Ten years ago, I penned an article (see reprinted text here) in which I examined the phenomenon of large and increasingly active government-owned investment funds. While many of them had existed for decades, there was literally nothing available in the academic or practitioner literature on this phenomenon – not even an agreed term! So after some deliberation, I chose to call them “Sovereign Wealth Funds”.
The timing of my article was opportune, in that the pace of activity in this particular segment was picking up dramatically, and the new name – and especially its 3-letter acronym SWF – seemed to fill a need: new funds were being set up all over the world, assets under management were growing fast, and increasingly the role these institutions were playing in markets was being studied and discussed by policymakers, academics and market practitioners alike………………………………………..Full Article: Source

Sovereign wealth transparency, of sorts

Posted on 03 June 2015 by VRS  |  Email |Print

The annual report for the Abu Dhabi Investment Authority is out. Want to know how to invest like a sovereign wealth fund? Read on, but anyone interested in actual numbers best brace for disappointment.
The report will tell you broadly how Adia invests, but not in what, or how much. It has been doing so since 1976, and has made about 8 per cent a year over the last 30 years, broadly what you would expect for a big pension fund………………………………………..Full Article: Source

Putting aside billions – Africa’s sovereign wealth funds

Posted on 27 May 2015 by VRS  |  Email |Print

Sovereign wealth funds are sprouting across Africa – 15 countries have created funds in the last 20 years, managing a total of $159bn at the end of September 2014. Angola, Nigeria, Senegal and Ghana all started funds in the last 3 years and and funds are discussed, expected or being born in: Kenya, Liberia, Mauritius, Mozambique, Namibia, Niger, Uganda, Sierra Leone, South Sudan, Tanzania, Uganda, Zambia and Zimbabwe.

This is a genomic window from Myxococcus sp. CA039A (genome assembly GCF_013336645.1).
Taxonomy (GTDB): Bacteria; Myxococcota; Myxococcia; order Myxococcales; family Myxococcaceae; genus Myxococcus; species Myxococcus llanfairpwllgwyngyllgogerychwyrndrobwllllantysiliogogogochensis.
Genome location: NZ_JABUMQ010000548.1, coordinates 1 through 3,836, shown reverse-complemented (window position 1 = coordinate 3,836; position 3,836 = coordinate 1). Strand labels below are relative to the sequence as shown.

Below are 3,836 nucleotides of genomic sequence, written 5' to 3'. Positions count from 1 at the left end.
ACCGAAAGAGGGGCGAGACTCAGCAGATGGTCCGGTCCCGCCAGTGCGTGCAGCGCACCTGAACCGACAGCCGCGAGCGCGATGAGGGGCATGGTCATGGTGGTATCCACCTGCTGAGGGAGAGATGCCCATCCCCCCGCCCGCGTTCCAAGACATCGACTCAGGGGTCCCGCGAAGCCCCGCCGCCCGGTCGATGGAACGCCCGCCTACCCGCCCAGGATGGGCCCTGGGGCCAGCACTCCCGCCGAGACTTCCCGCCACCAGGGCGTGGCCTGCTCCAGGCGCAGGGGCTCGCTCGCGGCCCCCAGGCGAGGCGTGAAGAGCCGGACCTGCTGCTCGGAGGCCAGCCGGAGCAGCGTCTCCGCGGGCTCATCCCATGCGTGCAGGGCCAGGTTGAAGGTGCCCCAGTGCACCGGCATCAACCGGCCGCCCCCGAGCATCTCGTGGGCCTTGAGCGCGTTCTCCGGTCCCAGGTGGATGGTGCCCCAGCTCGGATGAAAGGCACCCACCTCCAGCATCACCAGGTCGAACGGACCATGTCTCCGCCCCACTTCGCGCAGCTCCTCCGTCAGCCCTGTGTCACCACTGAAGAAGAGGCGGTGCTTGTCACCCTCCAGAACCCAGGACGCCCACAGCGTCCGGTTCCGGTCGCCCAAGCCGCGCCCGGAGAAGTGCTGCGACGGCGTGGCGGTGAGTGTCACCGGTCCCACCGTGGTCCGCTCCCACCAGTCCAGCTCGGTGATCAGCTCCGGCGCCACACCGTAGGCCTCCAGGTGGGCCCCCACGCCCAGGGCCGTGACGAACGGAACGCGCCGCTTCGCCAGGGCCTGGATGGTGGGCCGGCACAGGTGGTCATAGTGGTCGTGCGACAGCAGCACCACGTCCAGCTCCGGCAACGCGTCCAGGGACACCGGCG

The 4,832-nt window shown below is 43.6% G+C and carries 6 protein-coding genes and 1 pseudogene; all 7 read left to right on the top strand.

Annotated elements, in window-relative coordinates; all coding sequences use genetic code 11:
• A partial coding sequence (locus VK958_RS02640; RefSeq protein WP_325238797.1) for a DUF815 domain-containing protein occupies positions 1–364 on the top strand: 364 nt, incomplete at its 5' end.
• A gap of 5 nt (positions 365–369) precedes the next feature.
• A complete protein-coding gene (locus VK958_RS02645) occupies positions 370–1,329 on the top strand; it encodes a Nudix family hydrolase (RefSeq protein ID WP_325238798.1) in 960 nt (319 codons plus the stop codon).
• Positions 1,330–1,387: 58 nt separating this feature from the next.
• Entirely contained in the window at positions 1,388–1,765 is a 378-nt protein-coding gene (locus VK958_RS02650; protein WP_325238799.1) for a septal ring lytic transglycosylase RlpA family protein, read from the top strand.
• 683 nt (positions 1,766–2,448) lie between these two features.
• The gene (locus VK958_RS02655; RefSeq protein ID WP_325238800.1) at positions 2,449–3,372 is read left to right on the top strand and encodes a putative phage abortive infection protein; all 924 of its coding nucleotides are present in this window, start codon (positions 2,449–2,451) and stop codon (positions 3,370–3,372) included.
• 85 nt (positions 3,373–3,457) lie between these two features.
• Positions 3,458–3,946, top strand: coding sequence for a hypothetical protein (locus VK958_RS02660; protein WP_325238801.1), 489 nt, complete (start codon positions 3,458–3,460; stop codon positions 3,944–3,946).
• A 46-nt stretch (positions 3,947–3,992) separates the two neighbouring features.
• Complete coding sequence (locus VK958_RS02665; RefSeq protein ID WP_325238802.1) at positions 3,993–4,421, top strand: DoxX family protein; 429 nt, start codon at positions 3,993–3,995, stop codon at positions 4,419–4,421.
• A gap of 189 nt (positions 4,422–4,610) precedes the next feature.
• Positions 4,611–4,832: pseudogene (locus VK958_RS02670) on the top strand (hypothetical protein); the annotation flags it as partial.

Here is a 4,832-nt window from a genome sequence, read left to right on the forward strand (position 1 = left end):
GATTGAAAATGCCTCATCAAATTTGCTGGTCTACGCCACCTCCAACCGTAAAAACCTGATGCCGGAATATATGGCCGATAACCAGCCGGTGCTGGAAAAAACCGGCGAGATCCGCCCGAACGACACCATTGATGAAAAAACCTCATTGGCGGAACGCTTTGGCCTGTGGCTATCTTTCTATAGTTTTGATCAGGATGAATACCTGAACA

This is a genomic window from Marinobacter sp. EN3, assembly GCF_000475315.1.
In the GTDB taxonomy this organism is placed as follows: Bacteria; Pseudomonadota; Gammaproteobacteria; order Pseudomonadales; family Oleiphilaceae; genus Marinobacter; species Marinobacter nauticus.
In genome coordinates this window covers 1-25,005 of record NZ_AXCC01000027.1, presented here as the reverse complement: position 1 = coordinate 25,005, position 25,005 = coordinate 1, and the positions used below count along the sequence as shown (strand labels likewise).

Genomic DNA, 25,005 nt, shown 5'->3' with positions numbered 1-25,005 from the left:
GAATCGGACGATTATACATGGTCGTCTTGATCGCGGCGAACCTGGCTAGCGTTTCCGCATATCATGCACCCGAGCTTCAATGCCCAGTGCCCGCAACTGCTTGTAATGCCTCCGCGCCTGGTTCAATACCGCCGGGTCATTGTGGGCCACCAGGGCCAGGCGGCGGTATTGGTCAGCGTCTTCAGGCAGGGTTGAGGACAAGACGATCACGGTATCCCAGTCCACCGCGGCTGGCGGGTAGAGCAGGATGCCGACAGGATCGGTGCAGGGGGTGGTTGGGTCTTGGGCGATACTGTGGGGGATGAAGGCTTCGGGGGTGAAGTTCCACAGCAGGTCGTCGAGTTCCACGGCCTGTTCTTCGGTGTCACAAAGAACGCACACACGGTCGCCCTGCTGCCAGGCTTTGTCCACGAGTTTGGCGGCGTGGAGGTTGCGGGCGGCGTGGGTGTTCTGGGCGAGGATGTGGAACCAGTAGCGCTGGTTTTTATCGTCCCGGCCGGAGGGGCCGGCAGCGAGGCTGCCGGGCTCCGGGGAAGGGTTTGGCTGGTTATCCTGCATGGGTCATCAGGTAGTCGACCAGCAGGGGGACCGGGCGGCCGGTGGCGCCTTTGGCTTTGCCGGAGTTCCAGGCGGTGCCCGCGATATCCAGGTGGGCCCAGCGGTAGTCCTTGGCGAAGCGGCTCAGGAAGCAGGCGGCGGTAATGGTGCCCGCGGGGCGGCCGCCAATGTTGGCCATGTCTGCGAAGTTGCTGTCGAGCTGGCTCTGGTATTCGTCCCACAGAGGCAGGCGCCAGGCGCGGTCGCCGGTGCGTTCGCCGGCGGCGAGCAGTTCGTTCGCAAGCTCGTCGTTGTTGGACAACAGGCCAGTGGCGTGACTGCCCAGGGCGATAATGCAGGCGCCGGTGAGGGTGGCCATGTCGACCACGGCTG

A key research event at Chatham House in September 2014 identified some principles of African SWF Demand, Development and Delivery. Funds with strict rules should limit politicians’ discretion and they can ensure that money is earmarked for public investments. For instance Ghana has a rule that oil revenues must fund “development-related expenditures”. In many cases this funding can be done through the governments’ budget and oversight systems, which otherwise funds might undermine and bypass………………………………….Full Article: Source

Total Assets Of Sovereign Wealth Funds Doubled Since 2008

Posted on 18 May 2015 by VRS  |  Email |Print

Preqin’s May 2015 Private Equity Spotlight focuses on sovereign wealth funds’ increasing investment in private equity. The article highlights both the growth in sovereign wealth funds and the increasing percentage of their portfolios being committed to alternative investments including private equity.
According to the article, “Today, the total assets of sovereign wealth funds top $6.31 tn, more than double the capital these entities represented in 2008, the year Preqin launched its first Sovereign Wealth Fund Review.” The Preqin article highlights that since October 2013, SWFs have increased their assets by $900 billion despite slumping commodity and oil prices throughout 2014. The continued growth in assets of sovereign wealth funds has been fueled by more government funding and reserves as well as from investment returns………………………………………..Full Article: Source

SWFI Trend Report: A Tale of Two Europes

Posted on 11 May 2015 by VRS  |  Email |Print

Sovereign wealth funds and large public institutional investors have chosen to invest a clear majority of their capital directly into the United Kingdom in the last twelve months from March 31, 2015. The UK takes the top position in Europe for inbound direct investment by public institutional investors, totaling US$ 28.4 billion in the Sovereign Wealth Fund Transaction Database.